The Challenges Of Optimism In Voltaire's Candide

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The book Candide is a satire written by in the 1700s. In this novel the author, Voltaire, is satirizing enlightenment philosophers who believe that everything is good in the world, since a good God created the world. Throughout the Novel the protagonist, Candide, is faced with many challenges that work to shape his own ideology. Initially Candide is an optimistic, inexperienced and uneducated young boy but as he struggles, and experiences the worst in the world, it works against his optimism, highlighting Voltaire’s belief that philosophical optimism is foolish and unjustified.
Candide was born into a simple and well off lifestyle. He is a naïve character who cannot form philosophical reasoning on his own. His initial outlook on life was given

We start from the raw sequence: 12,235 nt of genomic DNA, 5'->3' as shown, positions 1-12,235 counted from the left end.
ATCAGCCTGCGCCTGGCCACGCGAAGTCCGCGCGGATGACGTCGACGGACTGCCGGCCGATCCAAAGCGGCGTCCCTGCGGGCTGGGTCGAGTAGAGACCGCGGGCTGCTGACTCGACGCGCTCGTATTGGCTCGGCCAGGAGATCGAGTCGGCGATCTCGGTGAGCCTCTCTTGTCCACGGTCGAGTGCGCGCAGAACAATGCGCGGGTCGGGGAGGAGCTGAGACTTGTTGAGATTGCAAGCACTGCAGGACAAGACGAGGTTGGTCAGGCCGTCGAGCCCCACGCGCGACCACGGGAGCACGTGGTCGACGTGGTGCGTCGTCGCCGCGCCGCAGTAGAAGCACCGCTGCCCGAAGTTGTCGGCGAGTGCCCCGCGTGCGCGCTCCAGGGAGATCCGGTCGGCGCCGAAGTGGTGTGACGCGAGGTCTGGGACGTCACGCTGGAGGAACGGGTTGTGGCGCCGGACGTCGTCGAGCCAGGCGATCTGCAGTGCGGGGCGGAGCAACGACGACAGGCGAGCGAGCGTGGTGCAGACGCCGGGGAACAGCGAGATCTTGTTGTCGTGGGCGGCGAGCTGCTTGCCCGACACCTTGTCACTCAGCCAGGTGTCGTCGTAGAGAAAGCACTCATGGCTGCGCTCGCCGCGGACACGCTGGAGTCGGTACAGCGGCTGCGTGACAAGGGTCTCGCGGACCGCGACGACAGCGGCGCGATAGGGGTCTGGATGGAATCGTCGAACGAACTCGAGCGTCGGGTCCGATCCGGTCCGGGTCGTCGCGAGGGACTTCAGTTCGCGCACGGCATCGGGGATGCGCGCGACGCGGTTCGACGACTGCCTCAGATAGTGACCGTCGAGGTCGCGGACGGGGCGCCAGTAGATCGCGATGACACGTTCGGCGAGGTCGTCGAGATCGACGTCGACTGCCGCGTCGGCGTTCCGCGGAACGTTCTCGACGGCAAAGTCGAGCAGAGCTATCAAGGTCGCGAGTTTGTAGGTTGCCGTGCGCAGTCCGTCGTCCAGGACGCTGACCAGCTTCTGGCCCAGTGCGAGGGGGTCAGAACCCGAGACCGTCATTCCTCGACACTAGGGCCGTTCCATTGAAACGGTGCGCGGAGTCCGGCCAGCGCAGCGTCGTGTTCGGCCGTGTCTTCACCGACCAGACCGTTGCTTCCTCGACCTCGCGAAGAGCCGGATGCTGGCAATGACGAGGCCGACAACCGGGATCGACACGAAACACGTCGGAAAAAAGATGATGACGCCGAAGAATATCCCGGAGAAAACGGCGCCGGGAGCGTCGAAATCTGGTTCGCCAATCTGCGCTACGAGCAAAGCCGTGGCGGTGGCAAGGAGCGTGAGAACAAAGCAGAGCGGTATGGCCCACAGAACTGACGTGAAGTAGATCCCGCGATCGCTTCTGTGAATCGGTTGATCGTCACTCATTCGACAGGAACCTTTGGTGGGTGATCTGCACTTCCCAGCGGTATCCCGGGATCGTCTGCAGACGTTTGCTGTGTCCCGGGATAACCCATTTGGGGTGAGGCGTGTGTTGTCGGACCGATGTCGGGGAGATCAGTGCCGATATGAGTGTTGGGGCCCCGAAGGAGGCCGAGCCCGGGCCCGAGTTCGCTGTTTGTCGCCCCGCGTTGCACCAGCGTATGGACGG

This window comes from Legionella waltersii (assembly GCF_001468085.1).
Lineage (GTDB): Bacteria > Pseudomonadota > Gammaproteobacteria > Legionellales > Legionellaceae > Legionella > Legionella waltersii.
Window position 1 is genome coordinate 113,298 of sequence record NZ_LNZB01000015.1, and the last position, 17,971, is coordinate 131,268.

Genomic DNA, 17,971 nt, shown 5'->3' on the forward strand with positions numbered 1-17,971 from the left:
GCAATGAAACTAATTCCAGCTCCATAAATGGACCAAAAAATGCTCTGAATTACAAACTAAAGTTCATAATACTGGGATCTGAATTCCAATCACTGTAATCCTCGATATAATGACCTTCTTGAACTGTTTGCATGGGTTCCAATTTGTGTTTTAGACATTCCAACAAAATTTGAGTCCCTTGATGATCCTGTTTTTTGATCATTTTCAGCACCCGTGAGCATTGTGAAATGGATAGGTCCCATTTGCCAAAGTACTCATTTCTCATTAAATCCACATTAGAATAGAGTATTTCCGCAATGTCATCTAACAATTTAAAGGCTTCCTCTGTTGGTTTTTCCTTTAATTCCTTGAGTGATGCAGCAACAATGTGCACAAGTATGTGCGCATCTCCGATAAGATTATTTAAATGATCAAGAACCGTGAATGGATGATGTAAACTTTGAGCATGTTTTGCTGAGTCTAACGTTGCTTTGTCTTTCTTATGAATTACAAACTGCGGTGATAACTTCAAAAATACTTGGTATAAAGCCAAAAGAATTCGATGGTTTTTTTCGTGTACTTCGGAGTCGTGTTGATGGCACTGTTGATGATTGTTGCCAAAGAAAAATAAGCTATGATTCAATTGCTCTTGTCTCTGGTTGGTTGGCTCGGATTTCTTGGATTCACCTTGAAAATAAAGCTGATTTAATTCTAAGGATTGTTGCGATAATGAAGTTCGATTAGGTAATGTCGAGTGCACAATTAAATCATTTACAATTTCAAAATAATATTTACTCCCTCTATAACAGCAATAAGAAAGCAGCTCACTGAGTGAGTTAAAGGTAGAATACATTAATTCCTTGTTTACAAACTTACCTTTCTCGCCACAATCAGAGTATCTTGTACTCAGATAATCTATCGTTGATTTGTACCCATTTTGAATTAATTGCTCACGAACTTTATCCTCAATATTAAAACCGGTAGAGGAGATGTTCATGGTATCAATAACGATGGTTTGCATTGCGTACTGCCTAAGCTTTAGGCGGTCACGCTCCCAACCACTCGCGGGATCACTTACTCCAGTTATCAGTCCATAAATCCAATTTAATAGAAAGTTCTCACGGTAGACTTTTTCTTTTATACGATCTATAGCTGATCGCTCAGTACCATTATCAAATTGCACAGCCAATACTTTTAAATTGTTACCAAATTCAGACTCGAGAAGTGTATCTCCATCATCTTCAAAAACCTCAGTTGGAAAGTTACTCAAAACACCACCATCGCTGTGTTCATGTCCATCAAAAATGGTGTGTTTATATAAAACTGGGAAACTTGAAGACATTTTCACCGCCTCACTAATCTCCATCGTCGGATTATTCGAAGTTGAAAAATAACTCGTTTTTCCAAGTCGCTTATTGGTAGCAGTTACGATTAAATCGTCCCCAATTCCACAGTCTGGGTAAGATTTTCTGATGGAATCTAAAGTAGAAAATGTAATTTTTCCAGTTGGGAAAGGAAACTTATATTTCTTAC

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“But he was so much imposed upon by the Jews that he had nothing left except his small farm; his wife became more ugly every day, more peevish and unsupportable” (p. 89). Cunegonde has grown ugly with age, and seeing her shocks Candide. He realizes that he does not love her because she is ugly and only marries her because he feels pressured to keep his promise. This is ironic because Candide lives his whole life, gets kicked out of the castle, travels across the world, for Cunegonde and now that he has her he could care less. After marrying Cunegonde, the majority of the characters from the novel all decided to live together and talk about philosophy, which evidently boarded everyone. “But surely, Reverend Father,’ Said Candide, ‘her is a dreadful amount of evil in the world’ (p. 92). No longer does Candide or Pangloss believe that all is good in the world. He has accomplished his life long dream of marrying Cunegonde, traveled the world, and met lots of people, only to cause him to loose his optimism towards humanity. Finally Candide found something to make him happy. After meeting a farmer who believes that getting involved in philosophy and politics can only end in despair, Candide decides to make his own garden. Candide believes that the farmers experience in life is preferable over the kings. In the garden Candide and his friends find life tolerable from constant work. The characters now constantly working have no time for philosophy, and they withdraw from the evils of humanity and life becomes bearable. The novel ends when Pangloss begins to explain that all the things that happened in Candide’s life were just a chain of events that needed to happen to lead him to the present moment. “That is well said,’ replied Candide, ‘but we must cultivate our garden” (p. 94). By leaving behind Pangloss’ lifestyle and taking up the farmers Candid is able to finally feel

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